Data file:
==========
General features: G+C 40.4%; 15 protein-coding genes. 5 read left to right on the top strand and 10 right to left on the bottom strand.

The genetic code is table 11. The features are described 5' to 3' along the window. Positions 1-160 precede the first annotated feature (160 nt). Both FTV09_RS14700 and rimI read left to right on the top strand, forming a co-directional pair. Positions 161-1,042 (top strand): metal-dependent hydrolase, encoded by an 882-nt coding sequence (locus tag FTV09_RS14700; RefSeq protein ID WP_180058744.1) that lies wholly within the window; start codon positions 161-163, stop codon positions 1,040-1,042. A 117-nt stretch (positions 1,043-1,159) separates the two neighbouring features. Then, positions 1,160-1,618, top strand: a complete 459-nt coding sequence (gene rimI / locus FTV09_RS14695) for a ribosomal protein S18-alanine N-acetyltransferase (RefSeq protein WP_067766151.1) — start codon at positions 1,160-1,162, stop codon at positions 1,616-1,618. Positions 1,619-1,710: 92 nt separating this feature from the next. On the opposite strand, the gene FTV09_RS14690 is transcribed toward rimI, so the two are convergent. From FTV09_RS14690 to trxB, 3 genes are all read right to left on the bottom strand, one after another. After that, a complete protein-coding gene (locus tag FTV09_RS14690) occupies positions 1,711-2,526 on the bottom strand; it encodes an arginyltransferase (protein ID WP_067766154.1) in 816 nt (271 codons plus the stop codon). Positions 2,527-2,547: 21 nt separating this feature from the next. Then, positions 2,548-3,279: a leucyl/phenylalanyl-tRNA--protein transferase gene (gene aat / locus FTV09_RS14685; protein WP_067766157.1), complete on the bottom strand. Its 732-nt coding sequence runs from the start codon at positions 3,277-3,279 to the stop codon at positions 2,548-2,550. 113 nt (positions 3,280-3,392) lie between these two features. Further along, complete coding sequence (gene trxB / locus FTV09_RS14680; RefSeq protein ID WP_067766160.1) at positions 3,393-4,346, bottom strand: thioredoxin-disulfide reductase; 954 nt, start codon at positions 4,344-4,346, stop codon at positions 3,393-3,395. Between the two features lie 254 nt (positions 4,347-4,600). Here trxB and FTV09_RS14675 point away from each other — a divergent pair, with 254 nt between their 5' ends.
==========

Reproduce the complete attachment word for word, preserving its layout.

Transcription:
General features: G+C 40.4%; 15 protein-coding genes. 5 read left to right on the top strand and 10 right to left on the bottom strand.

The genetic code is table 11. The features are described 5' to 3' along the window. Positions 1-160 precede the first annotated feature (160 nt). Both FTV09_RS14700 and rimI read left to right on the top strand, forming a co-directional pair. Positions 161-1,042 (top strand): metal-dependent hydrolase, encoded by an 882-nt coding sequence (locus tag FTV09_RS14700; RefSeq protein ID WP_180058744.1) that lies wholly within the window; start codon positions 161-163, stop codon positions 1,040-1,042. A 117-nt stretch (positions 1,043-1,159) separates the two neighbouring features. Then, positions 1,160-1,618, top strand: a complete 459-nt coding sequence (gene rimI / locus FTV09_RS14695) for a ribosomal protein S18-alanine N-acetyltransferase (RefSeq protein WP_067766151.1) — start codon at positions 1,160-1,162, stop codon at positions 1,616-1,618. Positions 1,619-1,710: 92 nt separating this feature from the next. On the opposite strand, the gene FTV09_RS14690 is transcribed toward rimI, so the two are convergent. From FTV09_RS14690 to trxB, 3 genes are all read right to left on the bottom strand, one after another. After that, a complete protein-coding gene (locus tag FTV09_RS14690) occupies positions 1,711-2,526 on the bottom strand; it encodes an arginyltransferase (protein ID WP_067766154.1) in 816 nt (271 codons plus the stop codon). Positions 2,527-2,547: 21 nt separating this feature from the next. Then, positions 2,548-3,279: a leucyl/phenylalanyl-tRNA--protein transferase gene (gene aat / locus FTV09_RS14685; protein WP_067766157.1), complete on the bottom strand. Its 732-nt coding sequence runs from the start codon at positions 3,277-3,279 to the stop codon at positions 2,548-2,550. 113 nt (positions 3,280-3,392) lie between these two features. Further along, complete coding sequence (gene trxB / locus FTV09_RS14680; RefSeq protein ID WP_067766160.1) at positions 3,393-4,346, bottom strand: thioredoxin-disulfide reductase; 954 nt, start codon at positions 4,344-4,346, stop codon at positions 3,393-3,395. Between the two features lie 254 nt (positions 4,347-4,600). Here trxB and FTV09_RS14675 point away from each other — a divergent pair, with 254 nt between their 5' ends.